Nature-based methods, such as planting more urban greenery or designing and building natural watersheds, are a popular city improvement to increase climate resilience.
While increasing urban greenery plays a key part in most city adaptation plans (72%), along with other areas with enormous potential to promote biodiversity, only 18% of plans specifically addressed biodiversity.
This is a missed opportunity for human adaptation responses that could have biodiversity conservation outcomes in cities.
Fig 1: 80 cities with adaptation plans assessed (all circles). While there is some inevitable spatial bias (due to the selection criteria), all urbanised continents are represented in the analysis. Increasing depth of colour (pale yellow–dark orange) represents the increasing number of threatened species per city (from 1–5 to 36–40: see key). Grey circles indicate no threatened species data available.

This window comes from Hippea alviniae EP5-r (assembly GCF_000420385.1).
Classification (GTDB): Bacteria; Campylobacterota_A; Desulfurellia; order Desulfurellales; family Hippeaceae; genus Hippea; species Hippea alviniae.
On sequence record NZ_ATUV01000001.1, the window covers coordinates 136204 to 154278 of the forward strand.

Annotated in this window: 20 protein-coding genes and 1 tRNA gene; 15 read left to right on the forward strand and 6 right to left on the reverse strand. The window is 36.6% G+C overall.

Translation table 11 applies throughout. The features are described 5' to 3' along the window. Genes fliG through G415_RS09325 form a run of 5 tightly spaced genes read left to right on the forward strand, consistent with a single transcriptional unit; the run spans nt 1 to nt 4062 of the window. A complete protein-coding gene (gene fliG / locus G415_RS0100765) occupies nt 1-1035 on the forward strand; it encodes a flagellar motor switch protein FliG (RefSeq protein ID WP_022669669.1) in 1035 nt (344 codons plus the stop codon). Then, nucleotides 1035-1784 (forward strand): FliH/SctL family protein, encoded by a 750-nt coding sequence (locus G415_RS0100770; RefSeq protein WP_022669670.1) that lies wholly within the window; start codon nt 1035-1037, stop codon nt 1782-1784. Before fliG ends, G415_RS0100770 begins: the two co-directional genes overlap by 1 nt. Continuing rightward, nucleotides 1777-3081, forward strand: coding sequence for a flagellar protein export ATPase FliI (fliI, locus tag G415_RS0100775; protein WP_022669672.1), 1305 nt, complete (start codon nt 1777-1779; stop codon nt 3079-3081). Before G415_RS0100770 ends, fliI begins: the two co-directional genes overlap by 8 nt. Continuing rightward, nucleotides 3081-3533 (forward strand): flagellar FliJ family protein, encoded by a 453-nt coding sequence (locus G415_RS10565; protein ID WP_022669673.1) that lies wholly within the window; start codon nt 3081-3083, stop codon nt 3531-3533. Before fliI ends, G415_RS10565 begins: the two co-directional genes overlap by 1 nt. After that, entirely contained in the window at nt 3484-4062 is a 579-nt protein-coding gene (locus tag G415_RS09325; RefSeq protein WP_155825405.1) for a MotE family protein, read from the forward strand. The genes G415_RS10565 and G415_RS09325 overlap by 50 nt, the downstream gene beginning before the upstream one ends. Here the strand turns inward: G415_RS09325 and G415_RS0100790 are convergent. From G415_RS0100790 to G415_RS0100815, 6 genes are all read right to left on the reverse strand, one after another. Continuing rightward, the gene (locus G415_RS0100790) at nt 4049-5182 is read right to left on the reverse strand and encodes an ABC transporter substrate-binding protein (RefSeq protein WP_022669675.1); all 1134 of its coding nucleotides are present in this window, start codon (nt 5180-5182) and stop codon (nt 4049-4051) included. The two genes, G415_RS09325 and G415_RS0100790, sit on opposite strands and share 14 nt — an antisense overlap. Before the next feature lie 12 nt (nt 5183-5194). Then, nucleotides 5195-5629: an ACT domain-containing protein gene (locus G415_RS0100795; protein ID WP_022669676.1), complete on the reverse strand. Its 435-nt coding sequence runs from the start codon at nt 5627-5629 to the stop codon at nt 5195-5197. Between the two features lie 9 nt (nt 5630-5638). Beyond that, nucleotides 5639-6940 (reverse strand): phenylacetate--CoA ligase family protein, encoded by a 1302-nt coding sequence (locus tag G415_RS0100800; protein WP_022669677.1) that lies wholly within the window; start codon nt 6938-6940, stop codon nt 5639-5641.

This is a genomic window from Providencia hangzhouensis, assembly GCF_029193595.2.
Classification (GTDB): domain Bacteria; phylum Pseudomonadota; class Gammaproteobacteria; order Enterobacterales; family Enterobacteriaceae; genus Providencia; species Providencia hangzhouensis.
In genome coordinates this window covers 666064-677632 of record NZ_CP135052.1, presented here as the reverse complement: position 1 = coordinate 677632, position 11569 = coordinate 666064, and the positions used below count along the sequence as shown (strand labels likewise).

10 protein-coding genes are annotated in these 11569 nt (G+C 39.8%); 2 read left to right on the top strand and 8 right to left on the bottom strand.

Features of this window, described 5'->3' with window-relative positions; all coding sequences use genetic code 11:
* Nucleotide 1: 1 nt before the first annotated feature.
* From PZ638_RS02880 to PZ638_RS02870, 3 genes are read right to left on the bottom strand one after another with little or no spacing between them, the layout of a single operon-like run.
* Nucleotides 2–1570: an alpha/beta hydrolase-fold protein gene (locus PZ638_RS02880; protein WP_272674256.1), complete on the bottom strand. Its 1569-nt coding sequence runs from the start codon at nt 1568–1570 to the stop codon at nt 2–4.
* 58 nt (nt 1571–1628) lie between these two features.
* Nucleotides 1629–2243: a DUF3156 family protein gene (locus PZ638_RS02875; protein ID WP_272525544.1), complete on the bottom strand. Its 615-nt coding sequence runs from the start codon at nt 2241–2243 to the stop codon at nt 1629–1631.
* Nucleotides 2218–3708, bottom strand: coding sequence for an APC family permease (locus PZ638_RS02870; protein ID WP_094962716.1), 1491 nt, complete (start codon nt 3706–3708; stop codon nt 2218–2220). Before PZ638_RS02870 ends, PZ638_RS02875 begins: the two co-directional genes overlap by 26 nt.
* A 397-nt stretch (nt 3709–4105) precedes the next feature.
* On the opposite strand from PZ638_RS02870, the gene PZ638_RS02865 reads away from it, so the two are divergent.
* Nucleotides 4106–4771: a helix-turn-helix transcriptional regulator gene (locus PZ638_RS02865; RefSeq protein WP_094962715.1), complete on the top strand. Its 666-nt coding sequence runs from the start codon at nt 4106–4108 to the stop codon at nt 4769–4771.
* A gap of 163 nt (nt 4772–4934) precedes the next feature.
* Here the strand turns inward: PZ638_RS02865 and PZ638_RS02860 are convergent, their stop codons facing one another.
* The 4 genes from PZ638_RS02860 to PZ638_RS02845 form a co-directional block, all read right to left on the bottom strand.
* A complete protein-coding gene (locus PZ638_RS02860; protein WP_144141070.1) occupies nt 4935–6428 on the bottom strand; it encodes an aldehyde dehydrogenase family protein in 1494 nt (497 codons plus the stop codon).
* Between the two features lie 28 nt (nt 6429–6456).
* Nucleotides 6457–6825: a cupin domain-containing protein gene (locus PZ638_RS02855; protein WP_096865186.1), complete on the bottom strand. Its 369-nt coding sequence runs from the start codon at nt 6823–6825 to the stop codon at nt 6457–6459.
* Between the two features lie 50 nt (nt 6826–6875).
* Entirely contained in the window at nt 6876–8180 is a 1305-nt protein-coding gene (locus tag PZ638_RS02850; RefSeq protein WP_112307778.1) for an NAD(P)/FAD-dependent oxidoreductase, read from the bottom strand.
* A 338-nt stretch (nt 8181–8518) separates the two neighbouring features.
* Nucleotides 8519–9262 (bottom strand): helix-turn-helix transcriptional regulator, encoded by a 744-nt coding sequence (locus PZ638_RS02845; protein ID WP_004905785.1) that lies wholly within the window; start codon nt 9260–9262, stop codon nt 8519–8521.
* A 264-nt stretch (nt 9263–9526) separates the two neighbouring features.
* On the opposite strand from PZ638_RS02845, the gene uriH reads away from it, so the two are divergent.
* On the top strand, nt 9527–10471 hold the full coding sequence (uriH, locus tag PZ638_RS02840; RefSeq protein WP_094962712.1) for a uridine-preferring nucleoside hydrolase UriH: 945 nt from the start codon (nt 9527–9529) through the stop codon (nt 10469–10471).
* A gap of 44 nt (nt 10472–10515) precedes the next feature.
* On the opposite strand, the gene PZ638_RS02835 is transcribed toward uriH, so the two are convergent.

As part of our study we found 151 cities across 51 countries and six continents with climate change adaptation plans. Of these, 80 were readily available online and primarily in English and were analysed in detail.
These plans included almost 13,000 square kilometres of proposed reforestation, that could help sequester carbon from the atmosphere, and 5,872 kilometres of waterway actions, that can help take rainfall from increased storm activity.